Dunraven Wreck (Beacon Rock)

This historic wreck was a 79 meters long, British steam sail ship which was built in Newcastle and struck the reef in 1876 en route from Bombay to Liverpool. Soon after she slid off the reef and turned upside down. It is now covered in so much coral growth, that it is hard to tell where the reef stops and the wreck begins. After taking a look at her rudder and propeller, divers are taken through the hull of the wreck. Swimming inside Dunraven is like swimming through a Cathedral with beams of light pouring through her portholes. Old Hessian ropes and the remains of wooden cargo boxes bring this ship alive. The sight of her enormous boilers are a reminder of the magnificent age of steam engines. A safety stop on the reef brings schools of yellow goatfish, baby barracudas and a numerous of stonefish.

Thistlegorm Wreck

The Thistlegorm, named after its Gaelic meaning "Blue Thistle," was a British transport ship owned by the Albyn Line shipping company. Measuring 126.5 meters long and with a capacity of 4,898 tons, it was powered by a three-cylinder steam engine generating 1,860 HP, giving it a speed of around 10 knots. Built to transport wartime materials for British troops, it embarked from Glasgow, Scotland in May 1941, carrying a diverse cargo including munitions, bombs, rifles, motorbikes, trucks, tracked vehicles, and locomotives. On the night of October 5-6, 1941, the Thistlegorm was attacked by two German Heinkel HE III bombers, causing it to sink after being hit by two bombs in hold no.4 where munitions were stored. It sank upright on a flat, sandy seabed 30 meters deep. Jacques Cousteau discovered the wreck in 1955 but kept its location secret until 1991 when it was rediscovered by an Israeli skipper. Since then, the Thistlegorm has become a popular destination for scuba divers worldwide and is now the most visited wreck in the Red Sea.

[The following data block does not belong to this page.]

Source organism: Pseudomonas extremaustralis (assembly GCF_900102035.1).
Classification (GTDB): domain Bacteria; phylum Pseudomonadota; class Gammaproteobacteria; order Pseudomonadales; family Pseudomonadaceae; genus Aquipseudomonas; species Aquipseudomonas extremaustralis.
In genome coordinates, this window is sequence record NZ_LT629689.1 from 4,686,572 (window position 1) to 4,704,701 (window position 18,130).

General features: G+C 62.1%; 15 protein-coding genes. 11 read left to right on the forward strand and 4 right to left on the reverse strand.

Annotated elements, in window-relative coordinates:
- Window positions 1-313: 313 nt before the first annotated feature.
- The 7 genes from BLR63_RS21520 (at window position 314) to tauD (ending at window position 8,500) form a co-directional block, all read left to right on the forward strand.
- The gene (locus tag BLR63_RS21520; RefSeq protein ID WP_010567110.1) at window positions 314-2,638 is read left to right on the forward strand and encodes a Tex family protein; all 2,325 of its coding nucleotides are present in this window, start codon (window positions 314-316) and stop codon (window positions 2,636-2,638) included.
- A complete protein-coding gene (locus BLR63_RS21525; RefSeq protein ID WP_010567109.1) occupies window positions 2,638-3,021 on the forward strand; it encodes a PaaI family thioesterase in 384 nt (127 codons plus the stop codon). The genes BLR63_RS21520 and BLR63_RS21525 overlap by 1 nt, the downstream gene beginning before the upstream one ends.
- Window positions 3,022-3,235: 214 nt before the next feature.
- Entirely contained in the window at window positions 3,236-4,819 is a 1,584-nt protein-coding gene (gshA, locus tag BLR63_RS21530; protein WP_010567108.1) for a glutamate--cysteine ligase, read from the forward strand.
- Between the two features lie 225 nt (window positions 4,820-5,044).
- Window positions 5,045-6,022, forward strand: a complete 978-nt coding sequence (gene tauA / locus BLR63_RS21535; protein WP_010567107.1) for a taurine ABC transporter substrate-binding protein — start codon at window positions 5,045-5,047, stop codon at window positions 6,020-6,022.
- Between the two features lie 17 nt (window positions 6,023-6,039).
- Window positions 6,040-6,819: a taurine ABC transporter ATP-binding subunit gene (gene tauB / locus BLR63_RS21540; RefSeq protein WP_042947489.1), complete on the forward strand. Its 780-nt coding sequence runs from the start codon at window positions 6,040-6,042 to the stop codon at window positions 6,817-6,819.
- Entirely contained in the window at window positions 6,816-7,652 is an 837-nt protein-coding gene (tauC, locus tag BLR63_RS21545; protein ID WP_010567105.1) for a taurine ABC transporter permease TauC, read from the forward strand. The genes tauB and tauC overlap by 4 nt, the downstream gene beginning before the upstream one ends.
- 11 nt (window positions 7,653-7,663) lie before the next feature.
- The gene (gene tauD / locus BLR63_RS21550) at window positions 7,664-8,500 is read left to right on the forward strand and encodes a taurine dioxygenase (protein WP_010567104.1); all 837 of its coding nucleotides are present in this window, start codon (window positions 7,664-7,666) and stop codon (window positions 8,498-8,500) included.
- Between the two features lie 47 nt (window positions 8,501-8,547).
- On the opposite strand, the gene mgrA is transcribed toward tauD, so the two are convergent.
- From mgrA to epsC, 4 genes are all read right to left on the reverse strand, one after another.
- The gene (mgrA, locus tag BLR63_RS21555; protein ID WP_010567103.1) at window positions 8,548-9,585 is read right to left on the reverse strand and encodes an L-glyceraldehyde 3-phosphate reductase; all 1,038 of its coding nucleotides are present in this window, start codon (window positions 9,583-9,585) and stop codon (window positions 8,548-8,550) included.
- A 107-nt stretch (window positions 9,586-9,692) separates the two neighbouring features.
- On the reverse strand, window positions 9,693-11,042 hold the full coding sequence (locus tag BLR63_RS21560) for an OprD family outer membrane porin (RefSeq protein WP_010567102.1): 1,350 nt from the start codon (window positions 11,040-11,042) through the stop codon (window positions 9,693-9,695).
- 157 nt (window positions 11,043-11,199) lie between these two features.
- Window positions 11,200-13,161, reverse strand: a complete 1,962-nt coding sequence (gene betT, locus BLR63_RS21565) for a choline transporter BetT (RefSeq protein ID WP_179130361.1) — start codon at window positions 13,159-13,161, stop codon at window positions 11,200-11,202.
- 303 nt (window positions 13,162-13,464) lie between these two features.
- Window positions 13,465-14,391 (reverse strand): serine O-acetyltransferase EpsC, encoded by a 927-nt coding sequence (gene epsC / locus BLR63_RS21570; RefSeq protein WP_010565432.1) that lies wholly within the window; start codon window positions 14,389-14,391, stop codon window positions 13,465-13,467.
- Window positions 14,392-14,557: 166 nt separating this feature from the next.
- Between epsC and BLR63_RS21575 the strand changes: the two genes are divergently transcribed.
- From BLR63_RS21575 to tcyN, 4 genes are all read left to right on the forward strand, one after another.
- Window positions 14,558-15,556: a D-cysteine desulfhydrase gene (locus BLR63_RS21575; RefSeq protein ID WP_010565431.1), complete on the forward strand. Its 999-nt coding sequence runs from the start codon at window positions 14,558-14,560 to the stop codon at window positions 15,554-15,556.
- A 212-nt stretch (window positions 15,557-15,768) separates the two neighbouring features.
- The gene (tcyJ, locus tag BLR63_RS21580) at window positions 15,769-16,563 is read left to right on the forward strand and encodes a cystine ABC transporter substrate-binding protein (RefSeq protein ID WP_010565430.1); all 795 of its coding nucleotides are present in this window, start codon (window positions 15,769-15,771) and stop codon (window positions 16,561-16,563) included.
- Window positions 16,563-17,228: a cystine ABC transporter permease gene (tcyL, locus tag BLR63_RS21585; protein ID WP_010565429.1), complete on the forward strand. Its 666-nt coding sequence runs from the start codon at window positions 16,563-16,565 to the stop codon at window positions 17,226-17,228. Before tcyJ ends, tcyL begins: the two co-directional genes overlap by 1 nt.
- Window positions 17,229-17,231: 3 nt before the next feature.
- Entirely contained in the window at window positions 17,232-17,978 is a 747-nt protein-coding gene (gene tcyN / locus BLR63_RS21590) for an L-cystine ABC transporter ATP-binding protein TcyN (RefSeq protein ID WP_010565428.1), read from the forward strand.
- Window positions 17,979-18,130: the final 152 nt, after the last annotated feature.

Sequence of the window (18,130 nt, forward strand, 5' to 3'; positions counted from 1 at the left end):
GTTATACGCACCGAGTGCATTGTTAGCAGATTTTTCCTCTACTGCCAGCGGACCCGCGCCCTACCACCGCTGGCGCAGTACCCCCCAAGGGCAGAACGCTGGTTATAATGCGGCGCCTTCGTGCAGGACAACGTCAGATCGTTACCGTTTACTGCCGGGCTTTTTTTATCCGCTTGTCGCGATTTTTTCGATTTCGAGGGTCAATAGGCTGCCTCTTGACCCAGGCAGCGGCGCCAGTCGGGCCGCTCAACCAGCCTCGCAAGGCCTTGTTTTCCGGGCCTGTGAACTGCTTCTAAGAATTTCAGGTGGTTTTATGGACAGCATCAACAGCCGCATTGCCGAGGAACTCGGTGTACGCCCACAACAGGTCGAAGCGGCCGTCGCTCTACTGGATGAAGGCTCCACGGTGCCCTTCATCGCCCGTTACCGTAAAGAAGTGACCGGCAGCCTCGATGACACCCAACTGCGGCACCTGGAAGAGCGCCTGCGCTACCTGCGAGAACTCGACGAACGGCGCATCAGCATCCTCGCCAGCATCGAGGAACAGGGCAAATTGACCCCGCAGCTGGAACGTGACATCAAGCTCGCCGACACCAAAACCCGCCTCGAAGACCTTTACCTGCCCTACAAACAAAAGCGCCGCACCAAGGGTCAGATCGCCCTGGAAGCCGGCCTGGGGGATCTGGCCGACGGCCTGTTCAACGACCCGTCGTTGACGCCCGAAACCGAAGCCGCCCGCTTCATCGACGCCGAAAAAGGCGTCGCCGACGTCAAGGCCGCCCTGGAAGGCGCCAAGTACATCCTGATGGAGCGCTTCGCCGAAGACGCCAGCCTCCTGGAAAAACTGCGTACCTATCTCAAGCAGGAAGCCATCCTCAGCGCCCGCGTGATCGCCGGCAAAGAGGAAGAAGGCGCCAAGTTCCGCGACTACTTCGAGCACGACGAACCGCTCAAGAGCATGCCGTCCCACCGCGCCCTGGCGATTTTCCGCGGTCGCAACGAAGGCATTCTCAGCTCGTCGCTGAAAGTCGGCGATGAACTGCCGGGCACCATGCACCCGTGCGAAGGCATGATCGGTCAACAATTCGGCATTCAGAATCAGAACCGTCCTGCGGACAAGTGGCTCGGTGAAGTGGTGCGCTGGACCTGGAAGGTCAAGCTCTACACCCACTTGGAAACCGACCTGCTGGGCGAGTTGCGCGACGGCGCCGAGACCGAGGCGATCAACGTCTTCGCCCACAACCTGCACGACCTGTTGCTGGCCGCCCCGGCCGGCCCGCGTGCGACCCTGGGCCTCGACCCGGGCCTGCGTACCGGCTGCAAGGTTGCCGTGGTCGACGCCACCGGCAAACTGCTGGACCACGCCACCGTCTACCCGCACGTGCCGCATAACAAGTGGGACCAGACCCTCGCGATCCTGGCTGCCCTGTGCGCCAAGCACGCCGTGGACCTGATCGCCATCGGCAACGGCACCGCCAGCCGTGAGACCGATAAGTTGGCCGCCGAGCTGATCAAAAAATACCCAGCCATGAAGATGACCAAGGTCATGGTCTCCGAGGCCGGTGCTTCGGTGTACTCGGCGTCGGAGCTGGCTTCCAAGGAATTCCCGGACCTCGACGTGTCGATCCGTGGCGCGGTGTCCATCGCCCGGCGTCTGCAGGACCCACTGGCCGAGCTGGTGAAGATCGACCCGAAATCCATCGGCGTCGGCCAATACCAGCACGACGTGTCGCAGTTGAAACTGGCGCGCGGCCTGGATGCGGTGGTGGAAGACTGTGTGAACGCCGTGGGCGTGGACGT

Straits of Tiran

The Straits of Tiran, situated at the mouth of the Gulf of Aqaba, are delineated by the coast of Sinai to the west and the island of Tiran to the east. Within this channel lie four reefs named after 19th-century English cartographers: Jackson Reef, Woodhouse Reef, Thomas Reef, and Gordon Reef. These reefs divide the straits into two passages: the Grafton Passage to the east, utilized by northward-bound ships, and the Enterprise Passage to the west, for ships heading south. Strong currents prevalent in the straits transport plankton and nutrients, nourishing the corals and supporting a diverse marine ecosystem. Consequently, divers exploring the waters of Tiran are treated to abundant coral reefs and a variety of reef and pelagic fauna, including barracuda, jackfish, tuna, and sharks.

Jackson Reef

This describes the northernmost reef in Tiran, known for the wreck of the Cypriot merchant ship Lara, which sank in 1985. Diving usually starts on the sheltered southern side with mooring points and a wall descending steeply to -45 meters. Moving westwards, divers encounter gorgonians and a red anemone at 28 meters, followed by a plateau connected to Woodhouse Reef. The southwest corner, with fire corals, experiences strong currents. Drift diving on the eastern part is possible, revealing a sandy ledge at 15 meters where turtles and pelagic fish like White-tip, Grey reef, and Hammerhead sharks can be spotted, particularly from July to September.